I do not doubt that post 1994, the Indian population was more advantaged. I see it in my own friends and family. Many of my cousins are medical doctors who were given places in leading medical colleges during the apartheid regime. I look around me and see that the majority of Indian South Africans live in homes that far surpass the squatter camp shacks that Black South Africans still live in. Every single person I know of Indian descent has a domestic helper, including myself. And the domestic help, the maid and the gardener—they are always Black. I once spoke to a beggar at a traffic light, a young able-bodied SA Indian woman, and I asked that instead of me handing money to her, would she consider coming to my house to do some ironing on a regular basis to earn her money. She laughed and told me she would rather beg than do domestic work. Yet, my Black African domestic helper, Sindisiwe, willingly does this work rather than begging. She lives in a shack in a squatter camp. Her children live hundreds of kilometres away in the Eastern Cape. She sees them twice a year, at Easter and at Christmas. I suffer from guilt every time I hand her a pile of clothes to launder. In the spectrum of this rainbow nation, there are different shades of dark. This raises a very dichotomous space in my mind. I know that in providing Sindisiwe with a job, which due to her previous racial disadvantage she does not have the basic education to secure, I am empowering her and her children whose school fees I pay for. But, I also am reliant on her labours as a domestic worker who does the things for me that I am too busy, and too inept to do.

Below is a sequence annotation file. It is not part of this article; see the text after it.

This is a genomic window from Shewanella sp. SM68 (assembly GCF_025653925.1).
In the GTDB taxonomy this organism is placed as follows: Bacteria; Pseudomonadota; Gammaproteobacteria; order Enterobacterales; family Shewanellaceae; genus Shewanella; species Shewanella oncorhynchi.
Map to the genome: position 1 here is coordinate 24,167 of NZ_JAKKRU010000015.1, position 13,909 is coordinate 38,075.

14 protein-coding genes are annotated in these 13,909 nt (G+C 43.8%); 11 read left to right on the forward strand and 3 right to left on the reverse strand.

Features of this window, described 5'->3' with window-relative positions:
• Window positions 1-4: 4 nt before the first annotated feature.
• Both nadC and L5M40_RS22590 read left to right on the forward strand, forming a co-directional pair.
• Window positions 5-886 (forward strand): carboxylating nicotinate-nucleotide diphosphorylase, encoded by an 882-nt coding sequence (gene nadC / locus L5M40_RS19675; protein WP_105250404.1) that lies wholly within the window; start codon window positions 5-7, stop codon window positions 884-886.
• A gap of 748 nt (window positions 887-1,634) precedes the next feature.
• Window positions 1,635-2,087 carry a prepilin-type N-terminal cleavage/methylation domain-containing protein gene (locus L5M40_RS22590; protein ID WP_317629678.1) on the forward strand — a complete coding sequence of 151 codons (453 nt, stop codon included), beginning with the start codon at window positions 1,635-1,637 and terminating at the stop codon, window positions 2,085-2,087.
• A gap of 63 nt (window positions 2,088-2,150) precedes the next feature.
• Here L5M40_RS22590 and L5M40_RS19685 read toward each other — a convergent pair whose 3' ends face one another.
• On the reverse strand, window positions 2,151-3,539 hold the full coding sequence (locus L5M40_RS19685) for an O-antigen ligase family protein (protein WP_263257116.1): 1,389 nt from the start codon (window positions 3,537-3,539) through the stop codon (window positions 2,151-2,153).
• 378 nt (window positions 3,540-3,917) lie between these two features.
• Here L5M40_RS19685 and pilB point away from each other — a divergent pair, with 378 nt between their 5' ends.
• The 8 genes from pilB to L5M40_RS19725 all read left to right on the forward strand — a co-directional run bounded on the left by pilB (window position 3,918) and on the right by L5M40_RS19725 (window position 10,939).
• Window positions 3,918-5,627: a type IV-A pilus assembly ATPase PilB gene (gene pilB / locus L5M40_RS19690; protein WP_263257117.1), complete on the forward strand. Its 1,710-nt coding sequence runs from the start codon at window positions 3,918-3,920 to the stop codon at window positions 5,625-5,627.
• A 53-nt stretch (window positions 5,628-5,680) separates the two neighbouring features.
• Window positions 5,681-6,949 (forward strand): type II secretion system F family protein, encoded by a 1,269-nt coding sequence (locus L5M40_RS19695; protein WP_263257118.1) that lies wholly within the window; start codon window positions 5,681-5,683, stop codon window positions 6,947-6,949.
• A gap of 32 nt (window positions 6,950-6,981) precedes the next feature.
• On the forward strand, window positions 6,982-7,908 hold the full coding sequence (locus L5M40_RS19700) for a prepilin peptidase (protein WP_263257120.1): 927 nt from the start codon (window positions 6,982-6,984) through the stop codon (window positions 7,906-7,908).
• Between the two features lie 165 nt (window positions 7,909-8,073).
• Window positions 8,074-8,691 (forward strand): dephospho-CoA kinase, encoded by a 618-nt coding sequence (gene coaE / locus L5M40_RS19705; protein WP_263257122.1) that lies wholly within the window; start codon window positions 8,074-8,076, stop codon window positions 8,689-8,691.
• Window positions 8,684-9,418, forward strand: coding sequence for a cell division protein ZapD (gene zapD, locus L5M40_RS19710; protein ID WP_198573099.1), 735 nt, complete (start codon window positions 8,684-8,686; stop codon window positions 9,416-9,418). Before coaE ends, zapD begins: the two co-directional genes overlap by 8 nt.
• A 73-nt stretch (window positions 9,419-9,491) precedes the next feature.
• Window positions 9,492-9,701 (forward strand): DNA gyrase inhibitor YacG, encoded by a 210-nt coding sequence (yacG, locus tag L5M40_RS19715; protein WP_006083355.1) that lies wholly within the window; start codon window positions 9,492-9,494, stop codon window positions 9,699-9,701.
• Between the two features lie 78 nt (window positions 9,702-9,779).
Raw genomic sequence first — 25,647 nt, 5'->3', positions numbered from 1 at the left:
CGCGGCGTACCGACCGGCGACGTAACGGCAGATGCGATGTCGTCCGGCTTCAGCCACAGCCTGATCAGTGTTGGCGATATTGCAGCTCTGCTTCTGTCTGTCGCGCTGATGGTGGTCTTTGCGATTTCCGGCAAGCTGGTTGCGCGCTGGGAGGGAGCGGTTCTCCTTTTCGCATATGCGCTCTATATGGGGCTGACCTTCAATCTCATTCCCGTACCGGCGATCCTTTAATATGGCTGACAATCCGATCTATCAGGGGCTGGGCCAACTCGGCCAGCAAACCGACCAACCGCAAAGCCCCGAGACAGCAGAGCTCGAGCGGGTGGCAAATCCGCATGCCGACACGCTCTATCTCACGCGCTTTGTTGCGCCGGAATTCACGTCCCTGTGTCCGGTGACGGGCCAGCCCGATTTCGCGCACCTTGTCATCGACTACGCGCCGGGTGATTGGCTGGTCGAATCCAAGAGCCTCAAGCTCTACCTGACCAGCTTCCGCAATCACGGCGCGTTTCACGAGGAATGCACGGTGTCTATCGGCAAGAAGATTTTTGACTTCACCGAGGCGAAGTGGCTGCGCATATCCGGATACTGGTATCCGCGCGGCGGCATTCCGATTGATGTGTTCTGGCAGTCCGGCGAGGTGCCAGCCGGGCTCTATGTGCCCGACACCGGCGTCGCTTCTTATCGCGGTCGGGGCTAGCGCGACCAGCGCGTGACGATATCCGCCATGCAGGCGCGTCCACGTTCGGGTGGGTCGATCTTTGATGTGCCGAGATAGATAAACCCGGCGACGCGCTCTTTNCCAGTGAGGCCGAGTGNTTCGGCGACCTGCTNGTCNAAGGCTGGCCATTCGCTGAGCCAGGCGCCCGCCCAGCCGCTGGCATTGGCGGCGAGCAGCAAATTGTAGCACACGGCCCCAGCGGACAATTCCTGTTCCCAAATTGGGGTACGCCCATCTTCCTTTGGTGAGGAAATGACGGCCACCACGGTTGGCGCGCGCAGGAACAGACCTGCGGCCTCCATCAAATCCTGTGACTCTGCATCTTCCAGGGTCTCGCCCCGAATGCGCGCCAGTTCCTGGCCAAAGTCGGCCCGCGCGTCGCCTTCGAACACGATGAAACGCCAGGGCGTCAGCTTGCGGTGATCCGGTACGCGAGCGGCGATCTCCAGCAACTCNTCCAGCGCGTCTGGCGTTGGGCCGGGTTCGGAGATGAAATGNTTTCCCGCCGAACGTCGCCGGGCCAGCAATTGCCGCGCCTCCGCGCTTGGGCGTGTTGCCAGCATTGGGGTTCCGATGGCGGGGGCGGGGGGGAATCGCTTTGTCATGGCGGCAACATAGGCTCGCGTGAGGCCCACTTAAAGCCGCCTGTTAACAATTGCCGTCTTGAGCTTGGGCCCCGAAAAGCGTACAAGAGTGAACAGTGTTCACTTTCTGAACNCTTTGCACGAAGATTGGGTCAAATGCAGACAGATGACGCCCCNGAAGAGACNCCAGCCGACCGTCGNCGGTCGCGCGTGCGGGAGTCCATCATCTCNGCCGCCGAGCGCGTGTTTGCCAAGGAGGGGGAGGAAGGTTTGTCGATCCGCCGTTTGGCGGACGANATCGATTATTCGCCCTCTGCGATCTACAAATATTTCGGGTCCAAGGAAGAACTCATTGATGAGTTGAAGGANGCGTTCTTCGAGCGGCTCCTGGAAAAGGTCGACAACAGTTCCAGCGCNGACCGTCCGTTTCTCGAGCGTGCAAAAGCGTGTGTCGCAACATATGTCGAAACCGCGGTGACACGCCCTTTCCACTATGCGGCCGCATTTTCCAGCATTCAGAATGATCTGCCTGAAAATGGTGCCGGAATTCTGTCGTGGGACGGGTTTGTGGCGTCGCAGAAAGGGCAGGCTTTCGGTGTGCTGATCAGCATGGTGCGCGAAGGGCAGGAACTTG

Another example of this class divide that still exists today is transport. If I need to go anywhere, from the supermarket to a dinner date, I am able to immediately climb in my car and drive there. As I drive to my destination, around me there are many mini-bus taxis (a common sight in South Africa, where a mini-van is used as a cheap means of transporting people), and this form